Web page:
Living in a digital age means that most of the time, life is more convenient. Despite the ease, many don’t consider how the rise in digitization has, in some ways, compromised financial security.
Kathrynn Cavanaugh with The First State Bank in Oklahoma City offers a few easy-to-utilize tips to keep your money secure.
“Always shop or make purchases from a trusted and verified source,” she says. “Beware of phishing scams, like texts on your phone with links, even if they look legitimate. And shop in stores that have chip readers.”
According to Cavanaugh, checking to see if a website is reputable is quick and easy.
“You can look for a ‘lock’ in the upper left-hand corner of the URL to show that the website is securely encrypted,” she says. “Use a credit card to make online purchases so that it is not tied to liquid funds, in the event that fraud does happen. Always keep your bank account numbers, checkbooks, etc. in a secure location that only the account holder has access to.”
When asked if it’s safe to store info like passwords, card information and contact information on web browsers, Cavanaugh says yes to Google Chrome or Apple Pay.
“These technologies use biometric verification, such as a fingerprint, when using on your phone,” she says. “You can also visit the privacy settings of your preferred web browser to see or reset any tracking information and limit what information you share.”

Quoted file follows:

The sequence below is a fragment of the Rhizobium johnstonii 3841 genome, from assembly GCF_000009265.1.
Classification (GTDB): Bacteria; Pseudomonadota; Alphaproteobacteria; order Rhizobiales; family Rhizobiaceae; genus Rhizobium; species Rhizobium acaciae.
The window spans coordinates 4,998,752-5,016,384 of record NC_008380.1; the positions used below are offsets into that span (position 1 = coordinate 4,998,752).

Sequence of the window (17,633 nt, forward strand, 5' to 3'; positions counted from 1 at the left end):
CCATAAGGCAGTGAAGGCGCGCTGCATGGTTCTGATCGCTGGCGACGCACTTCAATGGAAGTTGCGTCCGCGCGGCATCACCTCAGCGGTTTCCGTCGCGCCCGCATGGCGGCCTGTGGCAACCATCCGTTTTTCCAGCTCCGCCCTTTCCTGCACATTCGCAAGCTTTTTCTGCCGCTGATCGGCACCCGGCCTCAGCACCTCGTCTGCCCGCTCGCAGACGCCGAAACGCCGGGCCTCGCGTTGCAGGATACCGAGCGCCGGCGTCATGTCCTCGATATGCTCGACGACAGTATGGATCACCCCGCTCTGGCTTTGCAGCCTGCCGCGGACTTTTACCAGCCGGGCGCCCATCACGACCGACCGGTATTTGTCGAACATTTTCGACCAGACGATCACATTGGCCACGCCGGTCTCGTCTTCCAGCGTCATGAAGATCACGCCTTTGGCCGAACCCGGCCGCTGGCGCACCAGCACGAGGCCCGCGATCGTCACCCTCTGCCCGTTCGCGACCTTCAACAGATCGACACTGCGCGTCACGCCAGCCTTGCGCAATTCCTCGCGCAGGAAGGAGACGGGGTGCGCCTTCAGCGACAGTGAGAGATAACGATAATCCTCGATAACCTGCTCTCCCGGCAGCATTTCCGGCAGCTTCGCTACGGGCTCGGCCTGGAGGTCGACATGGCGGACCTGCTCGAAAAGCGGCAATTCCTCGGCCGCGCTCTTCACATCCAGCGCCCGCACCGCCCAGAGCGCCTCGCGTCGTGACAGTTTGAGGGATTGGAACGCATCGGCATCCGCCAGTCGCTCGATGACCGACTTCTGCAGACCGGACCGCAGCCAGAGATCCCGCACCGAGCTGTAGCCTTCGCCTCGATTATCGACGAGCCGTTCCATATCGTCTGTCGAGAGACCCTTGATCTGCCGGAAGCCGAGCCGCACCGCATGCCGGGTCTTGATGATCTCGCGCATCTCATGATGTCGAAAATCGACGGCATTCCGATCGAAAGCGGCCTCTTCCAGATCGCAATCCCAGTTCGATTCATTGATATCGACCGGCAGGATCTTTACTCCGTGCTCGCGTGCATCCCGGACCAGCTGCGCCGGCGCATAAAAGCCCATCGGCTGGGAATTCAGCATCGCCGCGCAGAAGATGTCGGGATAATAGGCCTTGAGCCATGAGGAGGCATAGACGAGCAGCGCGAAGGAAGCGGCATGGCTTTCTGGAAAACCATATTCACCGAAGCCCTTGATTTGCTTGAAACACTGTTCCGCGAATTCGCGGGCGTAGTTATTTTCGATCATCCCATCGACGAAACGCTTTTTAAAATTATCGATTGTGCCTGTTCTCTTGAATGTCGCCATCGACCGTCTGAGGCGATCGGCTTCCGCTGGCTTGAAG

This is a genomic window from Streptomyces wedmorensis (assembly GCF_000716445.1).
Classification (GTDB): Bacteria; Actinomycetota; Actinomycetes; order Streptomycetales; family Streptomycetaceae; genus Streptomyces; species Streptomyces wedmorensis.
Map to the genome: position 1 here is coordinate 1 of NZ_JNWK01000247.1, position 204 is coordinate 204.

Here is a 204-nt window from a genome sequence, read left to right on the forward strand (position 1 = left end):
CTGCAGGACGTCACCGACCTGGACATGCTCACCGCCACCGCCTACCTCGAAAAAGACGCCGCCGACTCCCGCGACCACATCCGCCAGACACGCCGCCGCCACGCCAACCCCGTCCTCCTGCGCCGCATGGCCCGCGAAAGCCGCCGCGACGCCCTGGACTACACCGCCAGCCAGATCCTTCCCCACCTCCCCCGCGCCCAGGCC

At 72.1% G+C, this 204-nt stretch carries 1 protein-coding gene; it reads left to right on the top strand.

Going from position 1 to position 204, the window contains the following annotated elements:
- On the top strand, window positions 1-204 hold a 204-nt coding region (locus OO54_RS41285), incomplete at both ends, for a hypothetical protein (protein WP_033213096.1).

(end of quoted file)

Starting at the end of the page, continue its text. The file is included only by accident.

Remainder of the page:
Many websites share tips on how to keep your financial information secure, including the following from nerdwallet.com:
No. 1 could be the simplest but possibly the most important: Safeguard your Social Security number.
Still receiving statements in the mail? Shred anything that has account information on it before you throw it in the trash. After all, stolen mail is a great way for someone to access valuable information. Have your mail held at the post office if you’re going to be away from home for an extended period. In fact, many aren’t aware of a service offered by the post office in which you can receive an email every day that mail is delivered and what to expect in your mailbox. Check it out at usps.org.
When you receive a financial statement, look over every transaction and ensure it was made by you or someone in your household.
There are three major credit bureaus: TransUnion, Experian and Equifax. Check your credit reports with them on a regular basis to watch for signs of fraudulent actions. Have accounts in deferment or forbearance? These will show up on your credit report as well and can be monitored for accuracy.
Take advantage of the alerts offered by your bank or other financial institution. Account holders can sign up to receive texts or emails when credit cards are used or when a deposit or withdrawal is made.
“And don’t post sensitive information on social media,” says Cavanaugh.